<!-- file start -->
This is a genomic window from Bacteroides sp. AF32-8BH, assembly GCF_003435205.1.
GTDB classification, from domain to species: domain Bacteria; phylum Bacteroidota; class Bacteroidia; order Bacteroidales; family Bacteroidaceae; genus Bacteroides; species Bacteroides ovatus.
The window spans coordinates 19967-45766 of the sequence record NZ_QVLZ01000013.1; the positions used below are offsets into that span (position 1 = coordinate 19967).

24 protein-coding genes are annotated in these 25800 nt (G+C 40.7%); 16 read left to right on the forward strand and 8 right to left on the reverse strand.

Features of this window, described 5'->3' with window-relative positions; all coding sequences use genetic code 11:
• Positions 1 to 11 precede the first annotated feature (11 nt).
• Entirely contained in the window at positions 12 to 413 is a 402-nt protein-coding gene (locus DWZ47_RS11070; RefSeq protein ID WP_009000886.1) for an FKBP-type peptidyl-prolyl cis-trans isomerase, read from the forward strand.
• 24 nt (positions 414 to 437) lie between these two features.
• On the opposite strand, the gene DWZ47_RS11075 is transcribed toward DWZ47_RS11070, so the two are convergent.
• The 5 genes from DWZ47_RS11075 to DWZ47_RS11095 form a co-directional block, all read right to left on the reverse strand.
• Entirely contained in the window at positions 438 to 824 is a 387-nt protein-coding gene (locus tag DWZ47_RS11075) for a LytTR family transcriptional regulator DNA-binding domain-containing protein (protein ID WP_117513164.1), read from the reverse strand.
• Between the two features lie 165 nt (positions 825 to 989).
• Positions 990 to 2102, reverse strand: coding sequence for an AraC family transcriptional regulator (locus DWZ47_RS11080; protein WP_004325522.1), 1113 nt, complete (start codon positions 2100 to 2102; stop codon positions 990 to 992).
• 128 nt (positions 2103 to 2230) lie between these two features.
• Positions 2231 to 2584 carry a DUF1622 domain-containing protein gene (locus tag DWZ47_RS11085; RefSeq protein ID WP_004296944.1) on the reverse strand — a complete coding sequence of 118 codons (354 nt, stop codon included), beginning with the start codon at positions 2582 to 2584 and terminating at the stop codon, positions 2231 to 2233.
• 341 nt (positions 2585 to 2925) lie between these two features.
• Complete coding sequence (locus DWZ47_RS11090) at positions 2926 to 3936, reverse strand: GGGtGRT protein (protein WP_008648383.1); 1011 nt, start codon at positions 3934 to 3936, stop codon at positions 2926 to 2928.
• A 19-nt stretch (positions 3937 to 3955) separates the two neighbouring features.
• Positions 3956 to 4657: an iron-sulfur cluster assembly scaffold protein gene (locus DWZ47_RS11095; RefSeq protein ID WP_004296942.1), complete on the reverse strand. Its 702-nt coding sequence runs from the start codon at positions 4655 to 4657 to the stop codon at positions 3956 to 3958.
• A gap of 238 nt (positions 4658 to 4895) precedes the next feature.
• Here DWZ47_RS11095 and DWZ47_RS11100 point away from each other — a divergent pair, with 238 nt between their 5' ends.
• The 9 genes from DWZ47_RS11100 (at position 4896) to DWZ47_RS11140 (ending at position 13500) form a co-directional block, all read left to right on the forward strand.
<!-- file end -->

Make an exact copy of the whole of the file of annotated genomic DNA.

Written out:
This is a genomic window from Bacteroides sp. AF32-8BH, assembly GCF_003435205.1.
GTDB classification, from domain to species: domain Bacteria; phylum Bacteroidota; class Bacteroidia; order Bacteroidales; family Bacteroidaceae; genus Bacteroides; species Bacteroides ovatus.
The window spans coordinates 19967-45766 of the sequence record NZ_QVLZ01000013.1; the positions used below are offsets into that span (position 1 = coordinate 19967).

24 protein-coding genes are annotated in these 25800 nt (G+C 40.7%); 16 read left to right on the forward strand and 8 right to left on the reverse strand.

Features of this window, described 5'->3' with window-relative positions; all coding sequences use genetic code 11:
• Positions 1 to 11 precede the first annotated feature (11 nt).
• Entirely contained in the window at positions 12 to 413 is a 402-nt protein-coding gene (locus DWZ47_RS11070; RefSeq protein ID WP_009000886.1) for an FKBP-type peptidyl-prolyl cis-trans isomerase, read from the forward strand.
• 24 nt (positions 414 to 437) lie between these two features.
• On the opposite strand, the gene DWZ47_RS11075 is transcribed toward DWZ47_RS11070, so the two are convergent.
• The 5 genes from DWZ47_RS11075 to DWZ47_RS11095 form a co-directional block, all read right to left on the reverse strand.
• Entirely contained in the window at positions 438 to 824 is a 387-nt protein-coding gene (locus tag DWZ47_RS11075) for a LytTR family transcriptional regulator DNA-binding domain-containing protein (protein ID WP_117513164.1), read from the reverse strand.
• Between the two features lie 165 nt (positions 825 to 989).
• Positions 990 to 2102, reverse strand: coding sequence for an AraC family transcriptional regulator (locus DWZ47_RS11080; protein WP_004325522.1), 1113 nt, complete (start codon positions 2100 to 2102; stop codon positions 990 to 992).
• 128 nt (positions 2103 to 2230) lie between these two features.
• Positions 2231 to 2584 carry a DUF1622 domain-containing protein gene (locus tag DWZ47_RS11085; RefSeq protein ID WP_004296944.1) on the reverse strand — a complete coding sequence of 118 codons (354 nt, stop codon included), beginning with the start codon at positions 2582 to 2584 and terminating at the stop codon, positions 2231 to 2233.
• 341 nt (positions 2585 to 2925) lie between these two features.
• Complete coding sequence (locus DWZ47_RS11090) at positions 2926 to 3936, reverse strand: GGGtGRT protein (protein WP_008648383.1); 1011 nt, start codon at positions 3934 to 3936, stop codon at positions 2926 to 2928.
• A 19-nt stretch (positions 3937 to 3955) separates the two neighbouring features.
• Positions 3956 to 4657: an iron-sulfur cluster assembly scaffold protein gene (locus DWZ47_RS11095; RefSeq protein ID WP_004296942.1), complete on the reverse strand. Its 702-nt coding sequence runs from the start codon at positions 4655 to 4657 to the stop codon at positions 3956 to 3958.
• A gap of 238 nt (positions 4658 to 4895) precedes the next feature.
• Here DWZ47_RS11095 and DWZ47_RS11100 point away from each other — a divergent pair, with 238 nt between their 5' ends.
• The 9 genes from DWZ47_RS11100 (at position 4896) to DWZ47_RS11140 (ending at position 13500) form a co-directional block, all read left to right on the forward strand.